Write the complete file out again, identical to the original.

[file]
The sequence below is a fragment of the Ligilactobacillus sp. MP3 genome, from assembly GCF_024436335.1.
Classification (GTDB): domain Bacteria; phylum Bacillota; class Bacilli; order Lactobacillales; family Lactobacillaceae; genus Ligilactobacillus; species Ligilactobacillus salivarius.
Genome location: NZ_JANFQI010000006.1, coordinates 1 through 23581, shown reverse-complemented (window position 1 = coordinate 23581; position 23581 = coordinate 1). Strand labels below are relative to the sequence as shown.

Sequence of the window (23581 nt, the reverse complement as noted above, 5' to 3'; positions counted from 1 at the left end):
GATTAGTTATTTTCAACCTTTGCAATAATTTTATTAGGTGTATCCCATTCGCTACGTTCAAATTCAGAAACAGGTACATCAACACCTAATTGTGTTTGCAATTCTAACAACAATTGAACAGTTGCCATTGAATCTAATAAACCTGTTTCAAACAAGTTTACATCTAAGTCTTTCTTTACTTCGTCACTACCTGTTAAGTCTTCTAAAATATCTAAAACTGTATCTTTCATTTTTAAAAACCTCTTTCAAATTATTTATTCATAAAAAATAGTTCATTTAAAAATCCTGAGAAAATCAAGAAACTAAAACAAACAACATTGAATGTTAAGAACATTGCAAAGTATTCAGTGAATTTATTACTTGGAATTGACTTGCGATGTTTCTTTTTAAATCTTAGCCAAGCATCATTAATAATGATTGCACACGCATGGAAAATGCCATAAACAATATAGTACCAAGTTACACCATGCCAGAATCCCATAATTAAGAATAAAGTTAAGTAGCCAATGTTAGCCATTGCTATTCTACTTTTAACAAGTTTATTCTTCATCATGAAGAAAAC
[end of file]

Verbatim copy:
The sequence below is a fragment of the Ligilactobacillus sp. MP3 genome, from assembly GCF_024436335.1.
Classification (GTDB): domain Bacteria; phylum Bacillota; class Bacilli; order Lactobacillales; family Lactobacillaceae; genus Ligilactobacillus; species Ligilactobacillus salivarius.
Genome location: NZ_JANFQI010000006.1, coordinates 1 through 23581, shown reverse-complemented (window position 1 = coordinate 23581; position 23581 = coordinate 1). Strand labels below are relative to the sequence as shown.

Sequence of the window (23581 nt, the reverse complement as noted above, 5' to 3'; positions counted from 1 at the left end):
GATTAGTTATTTTCAACCTTTGCAATAATTTTATTAGGTGTATCCCATTCGCTACGTTCAAATTCAGAAACAGGTACATCAACACCTAATTGTGTTTGCAATTCTAACAACAATTGAACAGTTGCCATTGAATCTAATAAACCTGTTTCAAACAAGTTTACATCTAAGTCTTTCTTTACTTCGTCACTACCTGTTAAGTCTTCTAAAATATCTAAAACTGTATCTTTCATTTTTAAAAACCTCTTTCAAATTATTTATTCATAAAAAATAGTTCATTTAAAAATCCTGAGAAAATCAAGAAACTAAAACAAACAACATTGAATGTTAAGAACATTGCAAAGTATTCAGTGAATTTATTACTTGGAATTGACTTGCGATGTTTCTTTTTAAATCTTAGCCAAGCATCATTAATAATGATTGCACACGCATGGAAAATGCCATAAACAATATAGTACCAAGTTACACCATGCCAGAATCCCATAATTAAGAATAAAGTTAAGTAGCCAATGTTAGCCATTGCTATTCTACTTTTAACAAGTTTATTCTTCATCATGAAGAAAAC